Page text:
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When the Chinese were asked to help dig irrigation ditches in the 1850s in Genoa and Dayton, Nevada, no one imagined that they would constitute almost nine percent of the state’s population by 1880. Although many were attracted by mining prospects, the ability to own land, and work in railroad construction projects, they held a wide variety of jobs, including ranching, sheepherding, logging, medicine, merchandising, and gaming. Their restaurants and laundries could be found throughout the state. The children became acculturated because the state did not require them to attend segregated schools. Federal and state anti-Chinese legislation had a devastating effect upon the population after 1890, but the repeal of the Chinese Exclusion Act in 1943 and other immigration laws brought newcomers who added to the growth of Chinese Americans. The postwar period saw new opportunities opening up that allowed their leaders to be recognized for their contributions to their community and the state.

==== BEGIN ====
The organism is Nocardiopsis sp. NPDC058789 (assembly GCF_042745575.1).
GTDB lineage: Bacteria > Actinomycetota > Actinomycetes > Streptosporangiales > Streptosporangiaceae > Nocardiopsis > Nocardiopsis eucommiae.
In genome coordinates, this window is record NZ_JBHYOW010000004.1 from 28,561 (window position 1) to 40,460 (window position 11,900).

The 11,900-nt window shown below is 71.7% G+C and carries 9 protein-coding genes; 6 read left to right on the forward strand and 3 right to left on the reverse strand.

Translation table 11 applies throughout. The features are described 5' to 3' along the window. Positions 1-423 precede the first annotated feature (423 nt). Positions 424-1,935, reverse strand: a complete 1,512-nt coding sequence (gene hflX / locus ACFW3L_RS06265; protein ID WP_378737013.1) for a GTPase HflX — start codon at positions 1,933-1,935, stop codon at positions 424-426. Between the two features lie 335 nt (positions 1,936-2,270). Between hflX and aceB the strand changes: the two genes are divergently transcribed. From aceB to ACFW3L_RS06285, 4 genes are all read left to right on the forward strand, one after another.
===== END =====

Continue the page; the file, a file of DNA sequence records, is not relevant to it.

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About the Author
Sue Fawn Chung began teaching at the University of Nevada, Las Vegas, in 1975 after working as a child actress in Hollywood. She has been active in numerous organizations, including the National Trust for Historic Preservation and the state’s Board of Museums and History.